The lithium D lines were studied using a diode laser that was frequency modulated by an electro-optic modulator, to excite an atomic beam. The transmission of part of the laser beam through an etalon was monitored to correct for the nonlinearity of the laser scan. The results for the 6,7Li 2S1/2 and 2P1/2 hyperfine splittings agree very well with the best existing data while those for the D1 isotope shift and 6,7Li fine structure splittings disagree significantly from data obtained by previous laser atomic beam experiment. Our result for the D1 isotope shift is very close to the latest value computed using Hylleraas Variational theory.
Lifetimes and Polarizabilities of Low Lying S, P and D States PDF
R. Ashby & W. A. van Wijngaarden, J. Quant. Spect. & Radiative Trasnfer, 76, 467-473 (2002)
The radiative lifetimes, scalar and tensor polarizabilities of low lying S, P and D states of lithium are obtained using a Coulomb approximation. The calculated lifetimes agree very well with the handful of experimental values listed in the literature. The ground state polarizability is also close to the measured result. This method requires substantially less computational time than ab initio theory, thereby permitting the study of nearly 40 states.
Axial Molecular Beam Diode Laser Spectrometer for Environmental Monitoring & the Study of Weakly Bound Complexes PDF
H. Osthoff, W. Jaeger, J. Walls & W. A. van Wijngaarden, Proc. SPIE, 4817, 249-257 (2002)
A novel molecular beam spectrometer for the purpose of trace gas sensing is described. Sensitivity is greatly enhanced and absorption interference by atmospheric H2O and CO2 is greatly reduced by using a molecular expansion. The expansion results in rotational cooling and population enhancement of low-lying energy levels. The instrument employs a tunable mid-infrared lead salt diode, which operate in single mode from 2348.5 to 2351.1 cm-1, and a 36 m Herriott multipass cell. The sample gas is injected axially through a coupling hole in one of the spherical mirrors. The result is an increase of the residence time of the molecular beam in the sampling region. Pulsed operation of the nozzle allows background subtracted spectra to be acquired. The spectrometer can either by operated in fast scan mode, in which the laser frequency is rapidly scanned over the absorption feature of interest, or in frequency modulation mode with 2f-detection. A special adaptation of frequency modulation to the axial sampling system is described. Sample data of CO2 are presented.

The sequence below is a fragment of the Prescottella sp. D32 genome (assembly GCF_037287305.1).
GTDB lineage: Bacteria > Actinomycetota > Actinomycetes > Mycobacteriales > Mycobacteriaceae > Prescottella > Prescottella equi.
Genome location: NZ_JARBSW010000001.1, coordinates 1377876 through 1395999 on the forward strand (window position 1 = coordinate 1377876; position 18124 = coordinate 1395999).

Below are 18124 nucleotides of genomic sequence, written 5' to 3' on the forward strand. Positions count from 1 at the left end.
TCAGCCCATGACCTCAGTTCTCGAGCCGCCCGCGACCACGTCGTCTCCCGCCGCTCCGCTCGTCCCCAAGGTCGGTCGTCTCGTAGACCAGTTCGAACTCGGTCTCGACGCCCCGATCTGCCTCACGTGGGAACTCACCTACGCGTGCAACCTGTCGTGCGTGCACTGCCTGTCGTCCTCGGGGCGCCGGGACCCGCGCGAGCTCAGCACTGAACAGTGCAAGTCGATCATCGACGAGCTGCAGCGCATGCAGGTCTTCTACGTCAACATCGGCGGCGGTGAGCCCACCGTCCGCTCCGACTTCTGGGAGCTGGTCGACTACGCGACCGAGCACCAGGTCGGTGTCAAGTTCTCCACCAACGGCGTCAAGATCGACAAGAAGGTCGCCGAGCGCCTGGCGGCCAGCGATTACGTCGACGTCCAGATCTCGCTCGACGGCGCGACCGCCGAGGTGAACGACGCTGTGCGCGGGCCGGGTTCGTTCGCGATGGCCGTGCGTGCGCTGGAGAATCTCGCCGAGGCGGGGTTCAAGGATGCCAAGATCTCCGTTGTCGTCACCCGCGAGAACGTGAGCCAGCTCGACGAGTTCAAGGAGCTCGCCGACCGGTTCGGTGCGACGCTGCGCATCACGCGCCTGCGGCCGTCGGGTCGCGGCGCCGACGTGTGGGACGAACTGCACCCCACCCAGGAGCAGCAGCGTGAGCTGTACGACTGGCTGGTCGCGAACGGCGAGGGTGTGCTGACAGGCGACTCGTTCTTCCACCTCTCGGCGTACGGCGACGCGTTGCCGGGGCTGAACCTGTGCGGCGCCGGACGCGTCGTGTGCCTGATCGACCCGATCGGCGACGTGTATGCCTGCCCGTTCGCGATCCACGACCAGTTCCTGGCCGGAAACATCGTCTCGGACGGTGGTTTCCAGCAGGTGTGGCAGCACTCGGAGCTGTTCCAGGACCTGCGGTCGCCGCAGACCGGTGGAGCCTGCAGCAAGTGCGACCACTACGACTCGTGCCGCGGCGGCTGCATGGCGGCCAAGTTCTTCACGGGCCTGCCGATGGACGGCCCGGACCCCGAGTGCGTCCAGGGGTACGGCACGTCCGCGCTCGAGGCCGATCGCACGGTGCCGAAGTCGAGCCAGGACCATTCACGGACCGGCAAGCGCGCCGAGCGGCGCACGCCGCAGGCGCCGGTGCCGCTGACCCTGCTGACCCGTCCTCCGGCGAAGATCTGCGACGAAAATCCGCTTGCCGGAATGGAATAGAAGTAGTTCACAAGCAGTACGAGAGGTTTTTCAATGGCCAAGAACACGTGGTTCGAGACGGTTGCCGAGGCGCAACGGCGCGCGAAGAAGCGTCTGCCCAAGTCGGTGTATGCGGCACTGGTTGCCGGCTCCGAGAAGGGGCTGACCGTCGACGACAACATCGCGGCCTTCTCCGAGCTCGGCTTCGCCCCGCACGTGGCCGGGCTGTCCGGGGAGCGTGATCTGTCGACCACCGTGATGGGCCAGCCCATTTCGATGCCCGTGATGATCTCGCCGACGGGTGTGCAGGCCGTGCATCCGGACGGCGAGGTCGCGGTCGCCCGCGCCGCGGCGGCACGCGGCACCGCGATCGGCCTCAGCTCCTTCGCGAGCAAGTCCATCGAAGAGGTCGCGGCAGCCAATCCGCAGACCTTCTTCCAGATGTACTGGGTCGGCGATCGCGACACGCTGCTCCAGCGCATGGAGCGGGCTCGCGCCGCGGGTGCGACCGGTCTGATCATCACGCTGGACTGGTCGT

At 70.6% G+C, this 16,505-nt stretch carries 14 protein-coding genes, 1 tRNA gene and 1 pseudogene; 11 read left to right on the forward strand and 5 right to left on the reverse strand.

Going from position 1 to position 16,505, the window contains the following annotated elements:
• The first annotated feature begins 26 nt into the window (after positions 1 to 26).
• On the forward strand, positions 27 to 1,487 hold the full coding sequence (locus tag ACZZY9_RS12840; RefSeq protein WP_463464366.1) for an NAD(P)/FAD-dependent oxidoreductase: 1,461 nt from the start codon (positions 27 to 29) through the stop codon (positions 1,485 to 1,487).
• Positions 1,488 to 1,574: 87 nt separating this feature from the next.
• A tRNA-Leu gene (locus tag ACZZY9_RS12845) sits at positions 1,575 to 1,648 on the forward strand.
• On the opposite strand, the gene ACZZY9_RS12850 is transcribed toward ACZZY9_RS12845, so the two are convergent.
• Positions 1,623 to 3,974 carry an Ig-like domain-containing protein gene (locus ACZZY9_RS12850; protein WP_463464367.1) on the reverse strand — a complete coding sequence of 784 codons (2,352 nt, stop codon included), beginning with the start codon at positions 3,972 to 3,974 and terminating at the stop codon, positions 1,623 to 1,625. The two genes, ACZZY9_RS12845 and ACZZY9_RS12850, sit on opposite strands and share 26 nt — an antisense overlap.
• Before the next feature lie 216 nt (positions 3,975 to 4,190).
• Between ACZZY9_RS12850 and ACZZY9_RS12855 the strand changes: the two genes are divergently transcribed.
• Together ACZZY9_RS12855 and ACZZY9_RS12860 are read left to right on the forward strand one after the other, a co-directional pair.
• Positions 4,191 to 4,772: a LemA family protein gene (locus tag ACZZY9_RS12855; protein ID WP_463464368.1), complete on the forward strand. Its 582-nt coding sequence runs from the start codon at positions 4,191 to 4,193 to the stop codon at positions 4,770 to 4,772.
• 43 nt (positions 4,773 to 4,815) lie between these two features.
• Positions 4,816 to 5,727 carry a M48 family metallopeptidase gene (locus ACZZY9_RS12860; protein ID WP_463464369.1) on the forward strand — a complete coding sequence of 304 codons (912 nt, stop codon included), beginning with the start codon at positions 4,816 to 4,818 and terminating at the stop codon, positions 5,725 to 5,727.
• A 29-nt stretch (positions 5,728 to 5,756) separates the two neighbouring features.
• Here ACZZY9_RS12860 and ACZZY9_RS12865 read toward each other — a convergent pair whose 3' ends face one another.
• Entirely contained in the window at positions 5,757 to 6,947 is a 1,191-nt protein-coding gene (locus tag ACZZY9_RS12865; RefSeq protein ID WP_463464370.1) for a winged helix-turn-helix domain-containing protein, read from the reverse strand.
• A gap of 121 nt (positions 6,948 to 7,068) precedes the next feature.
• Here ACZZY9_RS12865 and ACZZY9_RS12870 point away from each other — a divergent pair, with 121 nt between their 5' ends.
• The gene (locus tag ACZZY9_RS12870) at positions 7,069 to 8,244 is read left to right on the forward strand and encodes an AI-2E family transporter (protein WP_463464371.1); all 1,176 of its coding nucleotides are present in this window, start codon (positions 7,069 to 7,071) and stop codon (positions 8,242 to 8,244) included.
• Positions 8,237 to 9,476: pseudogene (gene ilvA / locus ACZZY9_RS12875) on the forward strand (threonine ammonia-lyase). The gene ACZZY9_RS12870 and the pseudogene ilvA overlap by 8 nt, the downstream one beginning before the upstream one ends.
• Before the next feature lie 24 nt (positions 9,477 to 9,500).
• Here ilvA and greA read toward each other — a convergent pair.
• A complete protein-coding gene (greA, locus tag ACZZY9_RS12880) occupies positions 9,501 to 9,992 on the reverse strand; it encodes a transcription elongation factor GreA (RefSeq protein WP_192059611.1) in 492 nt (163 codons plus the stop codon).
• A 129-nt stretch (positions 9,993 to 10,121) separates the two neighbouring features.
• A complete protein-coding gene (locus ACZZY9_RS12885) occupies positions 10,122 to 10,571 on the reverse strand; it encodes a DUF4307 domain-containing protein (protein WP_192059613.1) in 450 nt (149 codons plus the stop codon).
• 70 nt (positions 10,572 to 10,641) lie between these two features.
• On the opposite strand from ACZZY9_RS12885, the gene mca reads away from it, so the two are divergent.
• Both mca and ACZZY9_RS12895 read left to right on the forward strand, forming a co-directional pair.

Electromagnetically Induced Transparency using a Vapour Cell & Laser Cooled Cs Atoms PDF
J. J. Clarke, W. A. van Wijngaarden & H. Chen, Physical Review A, 64, 023818 (2001)
Electromagnetically induced transparency was observed in a mismatched wavelength cascade system using a room temperature vapour cell and laser cooled atoms. A CW probe laser beam monitored the cesium 6S1/2 → 6P3/2 transition while another CW laser coupled the 6P3/2 state to a higher excited state. The ratio of the observed Rabi frequencies for coupling to the 6P3/2 → (11 – 13) D3/2, 5/2 transitions agreed closely with that predicted using the transition oscillator strengths. A comparison of the EIT signals obtained using cold atoms and the vapour cell is made.
Precise Polarizabilities of Rubidium Excited States PDF
J. Walls, S. Cauchi, G. Karkas, J. Clarke, H. Chen & W. A. van Wijngaarden, European Physics Journal D, 14, 9-13 (2000)
Polarizabilities were determined by measuring stark shifts of transitions using an electro-optically modulated laser beam to excite an atomic beam. The voltage required for atoms excited by the laser beam in an electric field to be simultaneously in resonance as atoms excited by a frequency sideband of the laser in a field free region was measured. The scalar and polarizabilities were found to be: a0(9S1/2) = 103.77 ± 0.09, a0(10S1/2) = 272.54 ± 0.16, a0(8D3/2) = 230.68 ± 0.25 and a2(8D3/2) = 26.55 ± 0.10, a0(8D5/2) = 222.68 ± 0.14 and a2(8D5/2) = 51.91 ± 0.10 MHz/(kV/cm)2. The results are 100 times more accurate than previous measurements and are within 1% of those found theoretically using a Coulomb approximation calculation.
Electromagnetically Induced Transparency & Optical Switching in a Rubidium Cascade System PDF
J. J. Clarke, H. Chen & W. A. van Wijngaarden, Applied Optics, 40, 2047-2051 (2000)